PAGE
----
IFAD report bats for emphasis on agriculture and employment to reduce rural poverty
Calling rural people as “agents of inclusive transformation”, the International Fund for Agricultural Development (IFAD), a specialised agency of the United Nations, has asked developing countries to prioritise rural development to eliminate poverty.
In its Rural Development Report 2016, IFAD has highlighted the example of some South American countries which reduced rural income inequality by adopting many measures such as targeted government cash transfers. It says that from 2000-12, Chile cut rural poverty by 56 per cent, Brazil by 42 per cent, and Peru and Bolivia by 30 per cent.
In Asian countries such as India, China, the Philippines and Viet Nam, land reform, basic investment in rural areas and other policies emerged as the key factors for rural transformation. The report says that though this transformation was speedy and inclusive, the countries will now have to aim for sustainable rural development to overcome challenges.
“Economic transformation may be inevitable, as the world changes, but inclusiveness is a choice. Countries need to take specific actions—and make specific policy choices and investments—to enable rural people to seize the opportunities and deal with the threats that come with transformation processes,” writes IFAD President Kanayo F Nwanze in the foreword to the report.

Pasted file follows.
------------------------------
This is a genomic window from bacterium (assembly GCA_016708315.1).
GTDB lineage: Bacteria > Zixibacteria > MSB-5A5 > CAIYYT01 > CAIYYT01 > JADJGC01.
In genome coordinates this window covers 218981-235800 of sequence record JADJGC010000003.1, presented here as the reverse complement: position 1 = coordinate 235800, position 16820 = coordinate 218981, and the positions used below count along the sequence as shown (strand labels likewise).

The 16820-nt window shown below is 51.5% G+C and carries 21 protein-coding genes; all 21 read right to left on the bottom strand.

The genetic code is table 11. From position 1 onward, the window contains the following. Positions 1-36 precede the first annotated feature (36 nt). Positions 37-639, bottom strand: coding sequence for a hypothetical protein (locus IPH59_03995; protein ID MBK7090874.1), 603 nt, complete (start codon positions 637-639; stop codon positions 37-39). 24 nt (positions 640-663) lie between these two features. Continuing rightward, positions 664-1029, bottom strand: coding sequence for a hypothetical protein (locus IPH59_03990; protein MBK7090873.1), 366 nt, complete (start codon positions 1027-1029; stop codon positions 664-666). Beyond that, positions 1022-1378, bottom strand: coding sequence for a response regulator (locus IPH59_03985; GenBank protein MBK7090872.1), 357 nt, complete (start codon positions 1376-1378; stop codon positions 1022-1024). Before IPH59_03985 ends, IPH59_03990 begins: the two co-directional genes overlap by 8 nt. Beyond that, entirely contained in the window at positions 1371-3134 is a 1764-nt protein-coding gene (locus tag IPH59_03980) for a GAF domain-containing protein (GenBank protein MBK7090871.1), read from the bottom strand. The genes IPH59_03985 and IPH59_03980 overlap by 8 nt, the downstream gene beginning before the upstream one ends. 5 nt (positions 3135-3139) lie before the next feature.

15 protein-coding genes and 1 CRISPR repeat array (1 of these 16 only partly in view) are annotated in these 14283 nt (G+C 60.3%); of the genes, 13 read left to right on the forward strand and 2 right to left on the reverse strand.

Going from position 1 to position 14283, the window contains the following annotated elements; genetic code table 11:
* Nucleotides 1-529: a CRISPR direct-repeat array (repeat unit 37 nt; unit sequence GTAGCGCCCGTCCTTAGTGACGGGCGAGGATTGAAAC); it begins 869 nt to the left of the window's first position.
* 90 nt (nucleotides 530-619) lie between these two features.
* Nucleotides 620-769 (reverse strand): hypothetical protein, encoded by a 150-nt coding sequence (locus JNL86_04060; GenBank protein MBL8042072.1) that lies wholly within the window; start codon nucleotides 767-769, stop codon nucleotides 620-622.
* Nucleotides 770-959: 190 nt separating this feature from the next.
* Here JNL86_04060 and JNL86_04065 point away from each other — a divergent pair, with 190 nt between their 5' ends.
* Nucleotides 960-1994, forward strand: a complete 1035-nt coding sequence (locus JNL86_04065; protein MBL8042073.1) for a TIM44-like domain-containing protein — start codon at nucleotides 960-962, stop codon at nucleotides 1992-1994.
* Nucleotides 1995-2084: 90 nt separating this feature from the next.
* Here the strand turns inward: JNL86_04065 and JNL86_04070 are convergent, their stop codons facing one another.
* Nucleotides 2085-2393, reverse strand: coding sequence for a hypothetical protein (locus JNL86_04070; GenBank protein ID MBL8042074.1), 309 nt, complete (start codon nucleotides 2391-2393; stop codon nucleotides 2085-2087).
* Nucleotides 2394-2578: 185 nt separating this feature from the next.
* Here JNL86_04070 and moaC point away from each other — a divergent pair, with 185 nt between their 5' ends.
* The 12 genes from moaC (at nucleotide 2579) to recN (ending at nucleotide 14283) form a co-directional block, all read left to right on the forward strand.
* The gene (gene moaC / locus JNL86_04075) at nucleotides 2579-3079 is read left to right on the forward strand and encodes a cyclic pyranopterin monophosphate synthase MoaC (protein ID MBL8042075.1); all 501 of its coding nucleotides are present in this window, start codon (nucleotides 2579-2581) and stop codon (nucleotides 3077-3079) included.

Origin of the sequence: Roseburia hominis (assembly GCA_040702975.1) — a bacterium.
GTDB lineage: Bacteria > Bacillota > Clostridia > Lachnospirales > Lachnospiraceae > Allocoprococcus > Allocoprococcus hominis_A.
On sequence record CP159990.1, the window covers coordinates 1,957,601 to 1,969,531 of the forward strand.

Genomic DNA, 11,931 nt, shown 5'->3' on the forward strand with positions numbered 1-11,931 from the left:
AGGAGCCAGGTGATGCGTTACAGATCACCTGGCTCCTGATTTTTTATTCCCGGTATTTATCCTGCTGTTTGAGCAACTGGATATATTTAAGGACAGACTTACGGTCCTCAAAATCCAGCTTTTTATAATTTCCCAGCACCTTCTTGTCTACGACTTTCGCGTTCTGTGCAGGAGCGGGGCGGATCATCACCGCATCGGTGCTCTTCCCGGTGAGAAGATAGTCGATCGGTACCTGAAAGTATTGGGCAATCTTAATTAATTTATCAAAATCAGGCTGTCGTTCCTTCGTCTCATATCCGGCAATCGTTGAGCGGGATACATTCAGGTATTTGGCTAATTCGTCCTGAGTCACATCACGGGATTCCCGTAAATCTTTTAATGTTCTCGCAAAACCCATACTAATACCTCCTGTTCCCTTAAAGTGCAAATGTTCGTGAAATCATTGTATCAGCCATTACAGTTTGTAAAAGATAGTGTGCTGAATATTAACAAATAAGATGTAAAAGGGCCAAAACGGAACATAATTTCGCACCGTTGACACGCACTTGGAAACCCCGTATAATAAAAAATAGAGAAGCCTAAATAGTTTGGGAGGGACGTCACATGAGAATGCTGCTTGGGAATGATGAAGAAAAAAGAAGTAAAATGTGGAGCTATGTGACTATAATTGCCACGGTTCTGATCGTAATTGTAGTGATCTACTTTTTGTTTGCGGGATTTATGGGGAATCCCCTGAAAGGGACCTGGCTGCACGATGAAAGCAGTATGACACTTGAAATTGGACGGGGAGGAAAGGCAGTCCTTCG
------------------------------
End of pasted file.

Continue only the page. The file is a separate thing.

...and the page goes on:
IFAD calls Africa “a late starter in the development race”, saying that though the region has reduced poverty rates from 57 per cent in 1948 to 48 per cent in 2010, facilities such as schooling, health and infrastructure are lagging behind in many countries. Insecure land tenure, inadequate credit and insurance, and ethnic and gender disparities also have negative impacts for inclusivity of rural development.
The report says that agriculture remains vital for economic development and recommends expanding agriculture-based rural economy by investing in modern agro-industries. It also places emphasis on creating rural jobs and the availability of finance and financial services to improve rural livelihoods. Making rural development inclusive and sustainable is, according to IFAD, the only way to achieve the 2030 Agenda for Sustainable Development.
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